Radio Flyer Inc.
What They Do
Build children’s wagons, tricycles, scooters and other ride-on toys.
What Makes Radio Flyer Inc. Great
Think back to your childhood and there’s a good chance at some point it included a shiny red wagon — a Radio Flyer red wagon to be precise.
This toy company’s iconic products have been creating fond childhood memories for people since it was founded in 1917. Close to 100 years later, it elicits the same warm feelings in employees as it does in fans– not because employees pull each other around in wagons, but because they appreciate that Radio Flyer is a fun and family-like place to work. Where else would employees feel comfortable bringing their grandmothers to work?
“The main thing that makes Radio Flyer so unique is the individuals who work here,” one employee says. “It can be very hard to find people who care and are friendly, but ‘Flyers’ truly care about each other. The ingrained sense of teamwork and family make Radio Flyer special.”
Joy is one of the first things most consumers think of when they think of Radio Flyer, and that includes the company’s 60 U.S.-based employees, nearly 90 percent of whom confirm that is indeed a fun place to work. “Everyone works hard, works together and has fun,” one employee says.
Radio Flyer encourages this light-hearted atmosphere through its products — which employees have been known to ride to meetings — and also through activities and celebrations organized by the company’s SMILE Squad. Favorite events include a Halloween party, regular celebrations of milestones such as marriages and newborns, pizza parties, happy hours and food and games during lunch hours. When employees’ kids head home after the company’s annual “Take Your Kids to Work Day,” their parents hang around for their own turn in the giant bounce house. Nearly 100 percent of their staff say that Radio Flyer is a friendly place to work where people regularly get together to celebrate special events.
“All the events we experience together help us get closer,” one employee says.
Employees also enjoy what they do, with nine out of 10 saying their work has special meaning and that it’s not just a job. Potential employees are put through a careful process in order to make sure they fit the company’s culture. In a play on the Golden Rule, Radio Flyers operate according to the Little Red Rule, which is written on the wall of its office stairwell and the backs of everyone’s business cards. A “VMV” symbol (which stand for Heart, Smile, Wagon) also shows up everywhere. Chief Executive Robert Pasin - known as the Chief Wagon Officer – personally meets with all candidates, and some new hires get one of the company’s iconic wagons filled with flowers delivered to their home before their first day.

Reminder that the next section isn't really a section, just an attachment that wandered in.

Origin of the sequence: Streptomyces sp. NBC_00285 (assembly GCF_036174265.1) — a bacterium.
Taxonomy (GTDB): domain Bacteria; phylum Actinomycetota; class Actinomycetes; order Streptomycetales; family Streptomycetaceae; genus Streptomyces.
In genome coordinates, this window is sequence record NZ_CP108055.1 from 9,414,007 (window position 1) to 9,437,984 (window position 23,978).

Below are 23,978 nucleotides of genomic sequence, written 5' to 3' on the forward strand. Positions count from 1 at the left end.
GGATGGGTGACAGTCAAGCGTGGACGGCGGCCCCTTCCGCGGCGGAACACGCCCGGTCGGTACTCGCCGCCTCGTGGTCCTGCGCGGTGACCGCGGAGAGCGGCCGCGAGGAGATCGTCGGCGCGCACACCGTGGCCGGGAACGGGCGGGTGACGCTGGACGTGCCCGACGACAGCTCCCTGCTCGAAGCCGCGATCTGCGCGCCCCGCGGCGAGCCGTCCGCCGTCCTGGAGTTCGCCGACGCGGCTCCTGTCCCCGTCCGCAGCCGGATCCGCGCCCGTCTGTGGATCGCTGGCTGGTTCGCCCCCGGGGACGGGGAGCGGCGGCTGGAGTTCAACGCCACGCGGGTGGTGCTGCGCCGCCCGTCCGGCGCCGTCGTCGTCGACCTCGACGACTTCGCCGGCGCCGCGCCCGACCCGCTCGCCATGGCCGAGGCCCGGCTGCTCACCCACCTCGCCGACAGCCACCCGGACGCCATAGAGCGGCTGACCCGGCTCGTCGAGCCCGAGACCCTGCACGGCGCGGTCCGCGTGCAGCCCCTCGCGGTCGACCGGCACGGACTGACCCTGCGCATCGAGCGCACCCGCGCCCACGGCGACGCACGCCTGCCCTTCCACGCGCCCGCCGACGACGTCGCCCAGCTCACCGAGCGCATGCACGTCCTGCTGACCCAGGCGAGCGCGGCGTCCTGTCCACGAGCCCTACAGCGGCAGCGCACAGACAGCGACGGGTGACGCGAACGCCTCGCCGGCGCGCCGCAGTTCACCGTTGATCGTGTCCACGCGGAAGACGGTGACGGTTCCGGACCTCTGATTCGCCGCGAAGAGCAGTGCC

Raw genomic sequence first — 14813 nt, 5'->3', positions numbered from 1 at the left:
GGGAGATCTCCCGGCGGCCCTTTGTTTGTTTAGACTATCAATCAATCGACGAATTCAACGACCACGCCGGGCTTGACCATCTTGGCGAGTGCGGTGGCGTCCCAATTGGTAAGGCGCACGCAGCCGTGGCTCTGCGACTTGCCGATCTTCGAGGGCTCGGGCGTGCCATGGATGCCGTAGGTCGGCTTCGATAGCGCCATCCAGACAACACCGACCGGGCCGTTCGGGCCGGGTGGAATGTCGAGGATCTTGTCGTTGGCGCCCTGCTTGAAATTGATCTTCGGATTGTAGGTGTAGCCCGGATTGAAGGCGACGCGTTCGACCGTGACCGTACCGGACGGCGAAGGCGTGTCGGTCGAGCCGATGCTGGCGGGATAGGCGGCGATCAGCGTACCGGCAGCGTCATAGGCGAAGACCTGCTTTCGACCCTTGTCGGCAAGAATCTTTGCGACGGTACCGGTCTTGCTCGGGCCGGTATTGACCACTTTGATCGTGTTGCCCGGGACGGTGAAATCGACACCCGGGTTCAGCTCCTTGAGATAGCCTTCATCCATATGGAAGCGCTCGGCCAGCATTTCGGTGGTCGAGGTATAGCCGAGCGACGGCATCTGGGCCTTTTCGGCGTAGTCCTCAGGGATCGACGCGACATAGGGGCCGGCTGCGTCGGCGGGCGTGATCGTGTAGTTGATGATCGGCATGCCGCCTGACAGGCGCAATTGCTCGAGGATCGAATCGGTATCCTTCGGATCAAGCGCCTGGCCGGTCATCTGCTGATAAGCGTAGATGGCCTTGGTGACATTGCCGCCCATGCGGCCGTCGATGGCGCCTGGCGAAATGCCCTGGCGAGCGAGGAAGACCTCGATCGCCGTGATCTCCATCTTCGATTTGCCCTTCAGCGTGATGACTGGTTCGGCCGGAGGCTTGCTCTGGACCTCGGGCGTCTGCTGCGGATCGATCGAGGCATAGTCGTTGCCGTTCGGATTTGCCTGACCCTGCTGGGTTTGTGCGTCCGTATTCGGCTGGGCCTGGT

Employees are supported in other ways as well, including helping the health-conscious group stay fit. The vast majority of employees (98 percent) take part in everything from Weight Watchers and marathons to triathlons and intramural sports. Employees who participate in those activities get $300 to help offset the cost. The company reimburses people who bike, walk or run to work at the rate of 52 cents a mile, and outfitted the office with a bike room, lockers and showers for their use. “Just the fact that they're incentivizing people to be healthier shows how much they care about the employees,” says one person, who runs 10 miles to the office a few times a week.
Radio Flyer doesn’t just take care of its own; the company looks outside its own walls to spread good cheer. Each year, the company donates thousands of wagons and other toys to schools, non-profits and hospitals, and in 2012 made additional cash donations of $289,000 to community organizations. Employees get two paid days off a year to volunteer for the charity of their choice.
While Radio Flyer naturally excels at fun and games, there is also plenty of work going on in the organization, and employees generally share a lot of faith in their leaders. Ninety percent or more say management is competent, as well as honest and ethical in their business practices. Eight out of ten or more say that managers communicate well, and that the organization has all the basics like training, fair pay and work-life balance support in place. Some would like management to share a clearer vision for the company’s future, and though eight out of 10 employees say they have opportunities for recognition, a few would like there to be more. Some employees say it’s time for some facilities improvements, an issue management appears to be addressing with the recent addition of a “backyard” for its Chicago headquarters office that includes a patio, garden and grill. The company says other goals for the future include emphasizing sustainability, as well as helping employees further develop their careers to find out what they can do to “make a difference for yourself and the world.”
Many employees say wouldn’t change a thing about working at Radio Flyer. “Whenever someone asks me about my job,” one employee says, “I have to stop myself from talking their ear off with all the great things about this place.”
People in your Network
- Next >>